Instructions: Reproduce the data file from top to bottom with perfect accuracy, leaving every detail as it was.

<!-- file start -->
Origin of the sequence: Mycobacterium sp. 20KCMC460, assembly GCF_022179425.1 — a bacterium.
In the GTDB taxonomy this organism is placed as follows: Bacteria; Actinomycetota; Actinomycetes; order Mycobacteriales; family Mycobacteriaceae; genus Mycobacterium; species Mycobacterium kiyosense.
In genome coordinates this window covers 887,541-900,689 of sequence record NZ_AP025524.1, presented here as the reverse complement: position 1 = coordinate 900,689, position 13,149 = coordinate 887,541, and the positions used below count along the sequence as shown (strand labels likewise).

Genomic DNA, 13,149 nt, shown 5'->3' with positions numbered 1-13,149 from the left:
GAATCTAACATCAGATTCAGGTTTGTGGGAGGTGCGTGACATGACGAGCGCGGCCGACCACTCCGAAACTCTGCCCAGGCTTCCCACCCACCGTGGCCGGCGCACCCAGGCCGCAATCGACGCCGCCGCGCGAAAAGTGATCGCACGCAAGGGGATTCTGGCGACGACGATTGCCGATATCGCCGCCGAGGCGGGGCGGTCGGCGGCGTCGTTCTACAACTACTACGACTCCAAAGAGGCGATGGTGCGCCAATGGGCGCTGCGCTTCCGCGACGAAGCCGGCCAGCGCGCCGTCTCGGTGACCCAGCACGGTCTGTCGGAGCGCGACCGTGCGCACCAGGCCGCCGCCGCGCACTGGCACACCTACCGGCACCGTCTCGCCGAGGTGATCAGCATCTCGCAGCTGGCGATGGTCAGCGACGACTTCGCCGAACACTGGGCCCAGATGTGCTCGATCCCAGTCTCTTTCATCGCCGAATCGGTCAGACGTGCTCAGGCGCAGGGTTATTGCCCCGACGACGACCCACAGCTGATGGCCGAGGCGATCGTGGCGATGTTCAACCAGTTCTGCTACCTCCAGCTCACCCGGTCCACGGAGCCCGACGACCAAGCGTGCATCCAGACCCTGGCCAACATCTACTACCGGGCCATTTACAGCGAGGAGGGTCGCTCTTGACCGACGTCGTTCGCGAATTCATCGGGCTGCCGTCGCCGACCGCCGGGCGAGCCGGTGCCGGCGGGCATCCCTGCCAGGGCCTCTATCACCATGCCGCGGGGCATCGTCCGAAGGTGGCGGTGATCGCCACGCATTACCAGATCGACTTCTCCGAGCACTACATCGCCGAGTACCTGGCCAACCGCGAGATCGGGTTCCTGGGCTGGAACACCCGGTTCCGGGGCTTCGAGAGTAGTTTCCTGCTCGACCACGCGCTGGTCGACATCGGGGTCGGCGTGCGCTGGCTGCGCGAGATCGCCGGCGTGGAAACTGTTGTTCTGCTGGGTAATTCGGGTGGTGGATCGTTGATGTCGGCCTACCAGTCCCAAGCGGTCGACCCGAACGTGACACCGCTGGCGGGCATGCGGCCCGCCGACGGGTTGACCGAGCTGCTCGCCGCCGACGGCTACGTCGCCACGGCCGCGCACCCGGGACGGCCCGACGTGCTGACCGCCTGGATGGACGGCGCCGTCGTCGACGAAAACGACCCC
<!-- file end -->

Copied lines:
Origin of the sequence: Mycobacterium sp. 20KCMC460, assembly GCF_022179425.1 — a bacterium.
In the GTDB taxonomy this organism is placed as follows: Bacteria; Actinomycetota; Actinomycetes; order Mycobacteriales; family Mycobacteriaceae; genus Mycobacterium; species Mycobacterium kiyosense.
In genome coordinates this window covers 887,541-900,689 of sequence record NZ_AP025524.1, presented here as the reverse complement: position 1 = coordinate 900,689, position 13,149 = coordinate 887,541, and the positions used below count along the sequence as shown (strand labels likewise).

Genomic DNA, 13,149 nt, shown 5'->3' with positions numbered 1-13,149 from the left:
GAATCTAACATCAGATTCAGGTTTGTGGGAGGTGCGTGACATGACGAGCGCGGCCGACCACTCCGAAACTCTGCCCAGGCTTCCCACCCACCGTGGCCGGCGCACCCAGGCCGCAATCGACGCCGCCGCGCGAAAAGTGATCGCACGCAAGGGGATTCTGGCGACGACGATTGCCGATATCGCCGCCGAGGCGGGGCGGTCGGCGGCGTCGTTCTACAACTACTACGACTCCAAAGAGGCGATGGTGCGCCAATGGGCGCTGCGCTTCCGCGACGAAGCCGGCCAGCGCGCCGTCTCGGTGACCCAGCACGGTCTGTCGGAGCGCGACCGTGCGCACCAGGCCGCCGCCGCGCACTGGCACACCTACCGGCACCGTCTCGCCGAGGTGATCAGCATCTCGCAGCTGGCGATGGTCAGCGACGACTTCGCCGAACACTGGGCCCAGATGTGCTCGATCCCAGTCTCTTTCATCGCCGAATCGGTCAGACGTGCTCAGGCGCAGGGTTATTGCCCCGACGACGACCCACAGCTGATGGCCGAGGCGATCGTGGCGATGTTCAACCAGTTCTGCTACCTCCAGCTCACCCGGTCCACGGAGCCCGACGACCAAGCGTGCATCCAGACCCTGGCCAACATCTACTACCGGGCCATTTACAGCGAGGAGGGTCGCTCTTGACCGACGTCGTTCGCGAATTCATCGGGCTGCCGTCGCCGACCGCCGGGCGAGCCGGTGCCGGCGGGCATCCCTGCCAGGGCCTCTATCACCATGCCGCGGGGCATCGTCCGAAGGTGGCGGTGATCGCCACGCATTACCAGATCGACTTCTCCGAGCACTACATCGCCGAGTACCTGGCCAACCGCGAGATCGGGTTCCTGGGCTGGAACACCCGGTTCCGGGGCTTCGAGAGTAGTTTCCTGCTCGACCACGCGCTGGTCGACATCGGGGTCGGCGTGCGCTGGCTGCGCGAGATCGCCGGCGTGGAAACTGTTGTTCTGCTGGGTAATTCGGGTGGTGGATCGTTGATGTCGGCCTACCAGTCCCAAGCGGTCGACCCGAACGTGACACCGCTGGCGGGCATGCGGCCCGCCGACGGGTTGACCGAGCTGCTCGCCGCCGACGGCTACGTCGCCACGGCCGCGCACCCGGGACGGCCCGACGTGCTGACCGCCTGGATGGACGGCGCCGTCGTCGACGAAAACGACCCC